With the unprecedented amount of water we have seen this winter it brings to mind what plants can cope with wet ground and occasional flooding. Coincidentally I am currently working on a very large garden which is adjacent to a peat bog and the lower part of the garden is very wet. This is a large area which flows into a field giving a very beautiful aspect, however the clients have requested a design to reflect the natural outlook but also to make this large area part of the garden and to give it some form and interest as at the moment it is a vast open expanse with one very large oak tree on the boundary.
With many things to consider in this space including keeping costs reasonable and the need to keep the maintenance levels to a minimum, as the entire garden is huge and managed by the clients, I am going to develop it with planting alone which will create the shapes and height as needed. I therefore need to ensure the plants can cope with the wet conditions whilst providing plenty of seasonal interest.
Having plenty of space to work with we can include a number of trees, listed below are some good options to cope with the conditions, I will be selecting some of these for the design.
Nyssa sylvatica – exceptional autumn colour.
Taxodium distichum – a deciduous conifer with good autumn colour.
Alnus glutinous – our common alder, this can also be used for hedging.
Liquidambar styraciflua – fiery autumn colour.
Crateagus laevigata – white flowered hawthorn which can also be used for hedging. I am going to use a cluster of the variety ‘Paul’s Scarlet’ which has cherry red flowers.
Betula nigra – commonly known as river birch, it has lovely pink/brown peeling bark.
Quercus palustris – this will need acidic soil to thrive.
We also need to include some hedging and there are a few options to consider.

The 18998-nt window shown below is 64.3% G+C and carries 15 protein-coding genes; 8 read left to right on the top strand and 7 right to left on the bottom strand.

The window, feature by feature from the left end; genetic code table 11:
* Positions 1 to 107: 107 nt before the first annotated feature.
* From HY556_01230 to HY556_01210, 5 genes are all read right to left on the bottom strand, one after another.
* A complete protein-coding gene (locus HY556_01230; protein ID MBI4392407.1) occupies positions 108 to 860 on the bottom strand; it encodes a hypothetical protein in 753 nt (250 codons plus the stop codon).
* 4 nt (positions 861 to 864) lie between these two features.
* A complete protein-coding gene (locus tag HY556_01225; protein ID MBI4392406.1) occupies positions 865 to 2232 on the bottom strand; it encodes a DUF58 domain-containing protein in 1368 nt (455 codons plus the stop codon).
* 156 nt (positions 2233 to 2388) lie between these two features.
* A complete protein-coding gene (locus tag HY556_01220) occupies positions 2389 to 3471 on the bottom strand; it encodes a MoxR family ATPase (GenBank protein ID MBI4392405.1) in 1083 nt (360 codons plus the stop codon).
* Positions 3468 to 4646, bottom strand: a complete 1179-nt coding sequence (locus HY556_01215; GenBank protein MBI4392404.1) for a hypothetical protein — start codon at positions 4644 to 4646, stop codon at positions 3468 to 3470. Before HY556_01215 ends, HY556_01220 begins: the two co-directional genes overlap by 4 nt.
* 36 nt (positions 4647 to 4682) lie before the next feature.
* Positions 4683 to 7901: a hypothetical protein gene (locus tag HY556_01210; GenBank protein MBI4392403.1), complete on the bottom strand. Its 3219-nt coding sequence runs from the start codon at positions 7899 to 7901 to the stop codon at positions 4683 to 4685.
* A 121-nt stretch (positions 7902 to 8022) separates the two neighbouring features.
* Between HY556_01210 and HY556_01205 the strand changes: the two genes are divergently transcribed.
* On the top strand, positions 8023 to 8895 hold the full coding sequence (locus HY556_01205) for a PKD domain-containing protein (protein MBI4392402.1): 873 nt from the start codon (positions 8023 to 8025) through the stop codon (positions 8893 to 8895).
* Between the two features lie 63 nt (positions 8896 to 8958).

Cornus alba ‘Sibirica’ – bright red winter stems for added interest.
Sambucus nigra – good for an informal country hedge.
Crataegus laevigata (see above)
Viburnum opulus – common name is guelder rose and this deciduous shrub has the benefit of white pompom flowers and being able to cope with shade.
Carpinus betulus – hornbeam will provide a more formal hedge and is a useful plant in moist conditions where beech, which is very similar in appearance, would struggle to grow.
To provide some seasonal colour I am going to plant some drifts of perennials in sinuous island beds, here are a few suggestions.
And may be some grasses.
Along the boundary, to create a connection with the wild area beyond, I am going to allow the grass to grow and plant some wild flowers amongst this.
Finally, I am going to include some bulbs, these are notoriously unhappy in damp ground but I am going to give some a go that may be more likely to succeed. I will plant a few to assess them and maybe increase the quantities if all goes well.
Our weather is so unpredictable, we are always being given advice on planting for dry gardens as the concern for low water levels seems to increase, however this winter has proven otherwise. I can be rest assured though that this garden I am working on is reliably wet and won’t be needing a dry gravel garden any time soon!